Diving characteristics of southern rockhopper penguins (Eudyptes c. chrysocome) in the southwest Atlantic
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- Pütz, K., Rey, A.R., Huin, N. et al. Marine Biology (2006) 149: 125. doi:10.1007/s00227-005-0179-y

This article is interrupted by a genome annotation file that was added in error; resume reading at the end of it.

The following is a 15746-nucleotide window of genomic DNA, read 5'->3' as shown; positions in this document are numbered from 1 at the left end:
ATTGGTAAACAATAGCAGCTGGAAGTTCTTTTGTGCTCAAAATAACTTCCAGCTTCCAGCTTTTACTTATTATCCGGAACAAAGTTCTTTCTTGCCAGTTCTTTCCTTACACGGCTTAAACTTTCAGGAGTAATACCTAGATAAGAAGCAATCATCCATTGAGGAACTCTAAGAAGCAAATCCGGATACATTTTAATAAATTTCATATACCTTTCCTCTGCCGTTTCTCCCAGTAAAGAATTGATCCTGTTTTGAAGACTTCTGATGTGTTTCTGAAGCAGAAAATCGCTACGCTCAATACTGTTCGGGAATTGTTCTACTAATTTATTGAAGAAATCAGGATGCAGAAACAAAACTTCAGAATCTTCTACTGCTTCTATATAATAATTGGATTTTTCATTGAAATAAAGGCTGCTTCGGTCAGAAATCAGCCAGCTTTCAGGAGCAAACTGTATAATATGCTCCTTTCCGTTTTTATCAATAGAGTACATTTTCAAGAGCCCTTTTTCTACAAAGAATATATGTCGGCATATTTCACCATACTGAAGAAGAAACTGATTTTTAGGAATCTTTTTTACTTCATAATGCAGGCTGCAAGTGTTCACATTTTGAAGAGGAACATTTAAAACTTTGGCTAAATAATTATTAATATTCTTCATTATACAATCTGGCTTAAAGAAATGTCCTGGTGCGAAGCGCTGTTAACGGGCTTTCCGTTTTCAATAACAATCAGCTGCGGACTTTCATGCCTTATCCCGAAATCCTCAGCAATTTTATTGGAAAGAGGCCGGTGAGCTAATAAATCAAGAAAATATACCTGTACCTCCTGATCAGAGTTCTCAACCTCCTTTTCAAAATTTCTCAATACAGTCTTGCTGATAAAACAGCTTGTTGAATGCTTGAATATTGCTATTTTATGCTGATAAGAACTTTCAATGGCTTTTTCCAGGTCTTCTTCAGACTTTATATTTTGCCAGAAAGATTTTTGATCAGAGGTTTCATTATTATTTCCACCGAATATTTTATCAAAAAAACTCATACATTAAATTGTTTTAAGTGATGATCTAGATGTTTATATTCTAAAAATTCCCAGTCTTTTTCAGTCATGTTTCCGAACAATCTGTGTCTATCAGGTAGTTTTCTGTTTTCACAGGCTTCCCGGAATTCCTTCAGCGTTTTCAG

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The diving behaviour of southern rockhopper penguins (Eudyptes c. chrysocome) was studied at two breeding sites in the Southwest Atlantic: the Falkland Islands and Staten Island, Argentina. Incubating and brooding birds were equipped with time-depth recorders to monitor their foraging activities. Rockhopper penguins from Staten Island started their breeding season about 3 weeks earlier than their conspecifics from the Falkland Islands. The foraging area used by incubating males from the Falkland Islands comprised about 150,000 km² to the northeast of the breeding site and was characterised by shelf and slope waters, whereas the foraging area of incubating males from Staten Island comprised 350,000 km² of oceanic waters to the southeast of the breeding site. A number of dive parameters were measured and compared between the four study groups: Incubating males and brooding females from the Falkland Islands, and incubating males and females from Staten Island. In all study groups, dive depth correlated positively to light intensity, dive duration and vertical velocity. However, significant differences between various diving parameters of the study groups were noted, not only in terms of diving performance, but also as regards diving efficiency (DE). A principal component analysis (PCA) on 16 variables revealed that 75% of the variance could be explained by only two principal components: diving pattern (PC1) and diving effort (PC2). PC1 indicated that the birds from Staten Island, both males and females, dived deeper, covered a greater vertical distance per hour and had higher ascent rates, but spent less time underwater and at the bottom of a dive, and had a lower DE than conspecifics from the Falkland Islands. PC2, which included the percentage of foraging dives, the number of dives per hour, dive duration, bottom time and descent rate, differed significantly between incubating males from the Falkland Islands and the other three groups, which were all very similar. Overall, the diving behaviour was notably similar to that of conspecifics from the Indian and Pacific Oceans. The implications of the results in terms of intra-specific adaptations as well as potential threats from human activities are discussed.